My daughter has described in-class worldviews that are so insular—limited by teachers’ less-expansive experiences—that I’m frustrated. Although I know there are simple technical tools that can transcend those limitations, most teachers look at me with annoyance if I suggest them. I realize that teachers have concerns and time constraints I know nothing about. But I recently sat in on a demonstration at a Skype in the classroom event in New York where teachers from remote, rural and deeply impoverished areas were—for free and using equipment they already have—exposing their students to cultures from all over the globe. Why aren’t my daughter’s teachers doing this?

These teachers—from Ohio, Pennsylvania and Kenya—don’t have any special grants or more time or equipment than anyone else. In fact, they probably have less than most. They just said yes. Then they clicked, chose an expert or classroom to connect with, installed Skype (free) and set up a laptop in their classrooms. That opened up the world for their students, changed the way they teach, and inspired the kids in their classrooms and, often, in classrooms on the other side of the world. Some did group projects with students in other countries, some played 20 questions with kids from a completely different culture, and some connected with thought leaders who let the students ask them questions. All the speakers are invited by Microsoft (and vetted), the connections are teacher-to-teacher so it’s safe for everyone, and there is no cost. Why aren’t my daughter’s teachers doing this?

If the answer is “We don’t have the resources,” I’d like to point out that Jairus Makambi, director of the The Cheery Children Education Centre in the heart of the Kibera slum in Nairobi, Kenya, has almost nothing. Kibera is home to about 1.5 million people; it’s one of the largest, poorest slums in the world. But Makambi’s students have had the opportunity to Skype with 70 schools from 30 different countries using only a laptop and a dicey Internet connection. It has opened the eyes of those children to a world beyond the abject poverty they live in and allowed teachers around the globe to help Makambi teach subjects he has neither the materials nor the knowledge to take on. “This experience is phenomenal,” says Makambi. “It is promoting global integration and appreciation of cultures that transcends the trivialities of race while inculcating in our students the spirit of global citizenry that is essential in this rapidly globalizing world.”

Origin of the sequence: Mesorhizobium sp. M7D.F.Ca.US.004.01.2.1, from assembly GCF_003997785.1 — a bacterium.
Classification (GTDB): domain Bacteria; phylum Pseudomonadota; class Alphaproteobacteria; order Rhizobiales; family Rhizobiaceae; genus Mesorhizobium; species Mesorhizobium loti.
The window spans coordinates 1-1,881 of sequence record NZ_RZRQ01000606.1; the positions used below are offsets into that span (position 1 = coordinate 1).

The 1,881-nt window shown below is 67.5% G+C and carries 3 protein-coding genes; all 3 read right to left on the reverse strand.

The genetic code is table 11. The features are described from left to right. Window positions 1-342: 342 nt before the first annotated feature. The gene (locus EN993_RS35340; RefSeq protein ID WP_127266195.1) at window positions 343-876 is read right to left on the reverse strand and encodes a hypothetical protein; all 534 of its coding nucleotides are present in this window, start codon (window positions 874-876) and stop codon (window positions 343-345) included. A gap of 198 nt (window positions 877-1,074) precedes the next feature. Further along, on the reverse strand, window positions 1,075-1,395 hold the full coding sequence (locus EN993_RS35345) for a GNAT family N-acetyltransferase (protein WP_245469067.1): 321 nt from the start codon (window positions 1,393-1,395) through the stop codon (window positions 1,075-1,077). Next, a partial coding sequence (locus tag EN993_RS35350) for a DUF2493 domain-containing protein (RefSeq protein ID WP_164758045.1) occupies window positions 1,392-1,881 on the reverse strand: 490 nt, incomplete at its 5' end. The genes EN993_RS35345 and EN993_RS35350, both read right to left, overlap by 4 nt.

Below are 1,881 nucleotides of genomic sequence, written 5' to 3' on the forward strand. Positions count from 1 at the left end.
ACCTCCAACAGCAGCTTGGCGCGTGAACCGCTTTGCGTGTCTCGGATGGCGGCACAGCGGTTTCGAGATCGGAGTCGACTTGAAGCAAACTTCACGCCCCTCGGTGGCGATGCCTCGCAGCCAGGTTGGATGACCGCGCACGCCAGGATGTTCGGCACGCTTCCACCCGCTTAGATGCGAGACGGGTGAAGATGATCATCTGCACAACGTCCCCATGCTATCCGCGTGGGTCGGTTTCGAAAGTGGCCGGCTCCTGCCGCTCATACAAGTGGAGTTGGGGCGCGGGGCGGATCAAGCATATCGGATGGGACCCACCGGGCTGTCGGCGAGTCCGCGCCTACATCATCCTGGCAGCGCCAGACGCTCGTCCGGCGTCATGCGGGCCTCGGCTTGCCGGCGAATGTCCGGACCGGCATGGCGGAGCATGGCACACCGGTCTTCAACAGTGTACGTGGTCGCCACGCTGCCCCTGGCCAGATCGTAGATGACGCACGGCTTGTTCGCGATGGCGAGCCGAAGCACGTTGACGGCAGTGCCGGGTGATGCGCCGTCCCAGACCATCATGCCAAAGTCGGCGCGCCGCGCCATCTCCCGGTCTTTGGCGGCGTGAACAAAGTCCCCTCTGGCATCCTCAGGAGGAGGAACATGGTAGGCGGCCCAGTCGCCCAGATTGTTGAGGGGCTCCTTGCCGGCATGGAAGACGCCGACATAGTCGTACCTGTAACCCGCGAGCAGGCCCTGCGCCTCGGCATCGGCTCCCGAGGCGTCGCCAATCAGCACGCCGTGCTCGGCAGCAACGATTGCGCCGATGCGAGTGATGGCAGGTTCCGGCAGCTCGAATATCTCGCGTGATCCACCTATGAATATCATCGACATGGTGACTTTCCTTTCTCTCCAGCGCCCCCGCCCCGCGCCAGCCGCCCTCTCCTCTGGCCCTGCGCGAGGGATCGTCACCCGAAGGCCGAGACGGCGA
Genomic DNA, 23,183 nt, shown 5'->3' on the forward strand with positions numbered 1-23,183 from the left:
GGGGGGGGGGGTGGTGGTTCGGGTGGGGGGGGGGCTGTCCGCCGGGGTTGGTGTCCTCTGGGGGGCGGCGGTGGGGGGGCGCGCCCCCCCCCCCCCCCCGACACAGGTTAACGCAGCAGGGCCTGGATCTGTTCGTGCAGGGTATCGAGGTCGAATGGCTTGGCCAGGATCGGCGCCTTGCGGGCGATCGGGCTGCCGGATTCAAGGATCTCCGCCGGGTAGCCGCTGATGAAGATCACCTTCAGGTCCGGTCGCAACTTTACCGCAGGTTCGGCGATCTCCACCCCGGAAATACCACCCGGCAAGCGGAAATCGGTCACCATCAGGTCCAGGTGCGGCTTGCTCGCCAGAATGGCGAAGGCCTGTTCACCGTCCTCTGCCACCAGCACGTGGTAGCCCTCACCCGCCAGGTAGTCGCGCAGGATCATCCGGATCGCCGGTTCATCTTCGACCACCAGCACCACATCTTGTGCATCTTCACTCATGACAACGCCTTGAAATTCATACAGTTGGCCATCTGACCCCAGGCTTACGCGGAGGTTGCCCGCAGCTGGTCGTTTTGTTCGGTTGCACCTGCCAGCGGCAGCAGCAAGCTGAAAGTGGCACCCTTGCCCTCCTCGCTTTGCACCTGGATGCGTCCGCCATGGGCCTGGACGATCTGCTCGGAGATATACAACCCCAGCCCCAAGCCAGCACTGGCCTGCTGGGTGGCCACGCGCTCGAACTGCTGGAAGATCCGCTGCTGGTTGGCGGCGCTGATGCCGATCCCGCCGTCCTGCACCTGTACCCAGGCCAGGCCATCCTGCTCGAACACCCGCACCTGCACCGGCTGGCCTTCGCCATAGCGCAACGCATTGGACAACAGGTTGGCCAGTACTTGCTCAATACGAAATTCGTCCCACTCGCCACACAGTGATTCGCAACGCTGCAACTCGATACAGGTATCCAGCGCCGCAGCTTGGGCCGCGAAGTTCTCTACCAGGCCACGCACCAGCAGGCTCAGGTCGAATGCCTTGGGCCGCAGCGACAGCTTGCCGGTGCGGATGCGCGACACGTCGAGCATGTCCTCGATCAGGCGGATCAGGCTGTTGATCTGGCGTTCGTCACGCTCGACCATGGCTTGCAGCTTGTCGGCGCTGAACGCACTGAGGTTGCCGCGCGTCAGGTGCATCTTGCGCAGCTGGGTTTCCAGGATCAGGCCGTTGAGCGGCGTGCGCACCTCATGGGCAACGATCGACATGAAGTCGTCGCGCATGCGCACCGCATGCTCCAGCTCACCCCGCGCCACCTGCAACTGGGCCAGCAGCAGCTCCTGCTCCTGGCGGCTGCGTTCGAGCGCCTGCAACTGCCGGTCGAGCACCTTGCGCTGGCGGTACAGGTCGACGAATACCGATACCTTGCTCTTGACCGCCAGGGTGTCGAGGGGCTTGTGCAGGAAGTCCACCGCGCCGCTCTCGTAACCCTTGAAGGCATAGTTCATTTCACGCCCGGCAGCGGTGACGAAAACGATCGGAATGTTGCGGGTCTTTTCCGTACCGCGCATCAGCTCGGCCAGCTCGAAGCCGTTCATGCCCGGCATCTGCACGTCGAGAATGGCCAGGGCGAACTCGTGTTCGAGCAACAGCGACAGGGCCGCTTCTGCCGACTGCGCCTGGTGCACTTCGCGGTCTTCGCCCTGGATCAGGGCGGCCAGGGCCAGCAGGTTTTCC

Why aren’t my daughter’s teachers doing this?


Great College Bargains

Written on July 8, 2014 at 5:02 pm , by

College can be pricey, but that doesn’t mean you can’t find ways to save. We rounded up some of our favorite deals below.

Books

Visit chegg.com for better deals than at your school bookstore, or download the free Amazon App to scan barcodes and compare prices.

Dorm Supplies

PBteen gives students 10% off their order with an .edu email address or a valid college ID. pbteen.com 

Electronics

Apple Education offers special education discounts and a financing option that allows students (or parents) to pay for Apple software, Mac computers, and select accessories over time. apple.com

Best Buy sends coupon codes for deals on MacBooks and other tech devices to students who enter their .edu email address. bestbuy.com 

Other

The free College Discounts app (iTunes and Google Play) gives students deals for popular local businesses around campus. The app currently features more than 50 colleges.


Summer Must-Reads: 8 Books for Your Beach Bag

Written on July 8, 2014 at 4:27 pm , by

There’s a lot of things I love about summer: the warmth (it can never be too hot), the long days and the amazing books. I’m like a kid in an ice cream shop unable to decide on my favorite flavors. In no particular order, here’s what I’ll be devouring.

 

Calling all fans—and fans-to-be—of Rainbow Rowell! The author of the acclaimed YA crossover Eleanor & Park dials it up in Landline (St. Martin’s Press), a back-in-time story of a magical phone that is also an honest, bittersweet depiction of grown-up love and marriage.

Emily Giffin scores again by bringing her discerning understanding of matters of the heart—as well as small-town football—to The One & Only (Ballantine), in which Shea Rigsby must learn to stop living her life on the sidelines.

It’s no mystery why Liane Moriarty is a summer staple: She takes hyperparenting down a notch with wit and compassion but still keeps it real. In Big Little Lies (Amy Einhorn Books/Putnam) she throws a dead body into the mix.

A young mother going blind is no laughing matter, except, incredibly so, it is in Nicole C. Kear’s courageous, relatable and, yes, truly funny Now I See You (St. Martin’s Press).